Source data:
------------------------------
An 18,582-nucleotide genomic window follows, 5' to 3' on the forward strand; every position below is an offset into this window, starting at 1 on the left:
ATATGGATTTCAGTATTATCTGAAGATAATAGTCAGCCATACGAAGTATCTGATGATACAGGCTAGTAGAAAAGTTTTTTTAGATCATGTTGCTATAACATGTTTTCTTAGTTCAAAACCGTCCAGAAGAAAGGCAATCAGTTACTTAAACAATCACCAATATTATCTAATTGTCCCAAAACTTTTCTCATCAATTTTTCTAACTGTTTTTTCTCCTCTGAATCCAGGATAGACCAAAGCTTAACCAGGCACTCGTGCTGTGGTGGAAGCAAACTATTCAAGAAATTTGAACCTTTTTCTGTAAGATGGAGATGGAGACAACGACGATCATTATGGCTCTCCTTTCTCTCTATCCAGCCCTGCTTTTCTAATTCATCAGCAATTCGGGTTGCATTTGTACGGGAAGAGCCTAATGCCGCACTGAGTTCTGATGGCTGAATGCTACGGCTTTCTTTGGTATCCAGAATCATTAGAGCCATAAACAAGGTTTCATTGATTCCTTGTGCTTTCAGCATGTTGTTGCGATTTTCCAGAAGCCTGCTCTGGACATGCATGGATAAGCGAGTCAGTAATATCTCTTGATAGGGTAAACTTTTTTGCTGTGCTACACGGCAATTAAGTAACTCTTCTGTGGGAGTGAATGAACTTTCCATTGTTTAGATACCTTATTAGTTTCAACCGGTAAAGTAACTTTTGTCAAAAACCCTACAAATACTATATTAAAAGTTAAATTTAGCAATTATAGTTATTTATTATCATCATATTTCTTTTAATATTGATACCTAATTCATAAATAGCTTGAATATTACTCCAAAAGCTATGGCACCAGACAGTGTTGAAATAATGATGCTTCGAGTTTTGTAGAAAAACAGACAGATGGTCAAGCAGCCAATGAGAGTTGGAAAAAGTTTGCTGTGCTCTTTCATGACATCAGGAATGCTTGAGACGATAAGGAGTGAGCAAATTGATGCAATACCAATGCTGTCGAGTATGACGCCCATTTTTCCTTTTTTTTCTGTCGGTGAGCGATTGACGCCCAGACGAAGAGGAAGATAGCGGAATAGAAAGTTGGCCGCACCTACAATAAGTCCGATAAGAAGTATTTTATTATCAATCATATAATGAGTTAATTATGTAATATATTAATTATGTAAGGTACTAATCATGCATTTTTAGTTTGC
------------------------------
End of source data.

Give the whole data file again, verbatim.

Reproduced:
An 18,582-nucleotide genomic window follows, 5' to 3' on the forward strand; every position below is an offset into this window, starting at 1 on the left:
ATATGGATTTCAGTATTATCTGAAGATAATAGTCAGCCATACGAAGTATCTGATGATACAGGCTAGTAGAAAAGTTTTTTTAGATCATGTTGCTATAACATGTTTTCTTAGTTCAAAACCGTCCAGAAGAAAGGCAATCAGTTACTTAAACAATCACCAATATTATCTAATTGTCCCAAAACTTTTCTCATCAATTTTTCTAACTGTTTTTTCTCCTCTGAATCCAGGATAGACCAAAGCTTAACCAGGCACTCGTGCTGTGGTGGAAGCAAACTATTCAAGAAATTTGAACCTTTTTCTGTAAGATGGAGATGGAGACAACGACGATCATTATGGCTCTCCTTTCTCTCTATCCAGCCCTGCTTTTCTAATTCATCAGCAATTCGGGTTGCATTTGTACGGGAAGAGCCTAATGCCGCACTGAGTTCTGATGGCTGAATGCTACGGCTTTCTTTGGTATCCAGAATCATTAGAGCCATAAACAAGGTTTCATTGATTCCTTGTGCTTTCAGCATGTTGTTGCGATTTTCCAGAAGCCTGCTCTGGACATGCATGGATAAGCGAGTCAGTAATATCTCTTGATAGGGTAAACTTTTTTGCTGTGCTACACGGCAATTAAGTAACTCTTCTGTGGGAGTGAATGAACTTTCCATTGTTTAGATACCTTATTAGTTTCAACCGGTAAAGTAACTTTTGTCAAAAACCCTACAAATACTATATTAAAAGTTAAATTTAGCAATTATAGTTATTTATTATCATCATATTTCTTTTAATATTGATACCTAATTCATAAATAGCTTGAATATTACTCCAAAAGCTATGGCACCAGACAGTGTTGAAATAATGATGCTTCGAGTTTTGTAGAAAAACAGACAGATGGTCAAGCAGCCAATGAGAGTTGGAAAAAGTTTGCTGTGCTCTTTCATGACATCAGGAATGCTTGAGACGATAAGGAGTGAGCAAATTGATGCAATACCAATGCTGTCGAGTATGACGCCCATTTTTCCTTTTTTTTCTGTCGGTGAGCGATTGACGCCCAGACGAAGAGGAAGATAGCGGAATAGAAAGTTGGCCGCACCTACAATAAGTCCGATAAGAAGTATTTTATTATCAATCATATAATGAGTTAATTATGTAATATATTAATTATGTAAGGTACTAATCATGCATTTTTAGTTTGC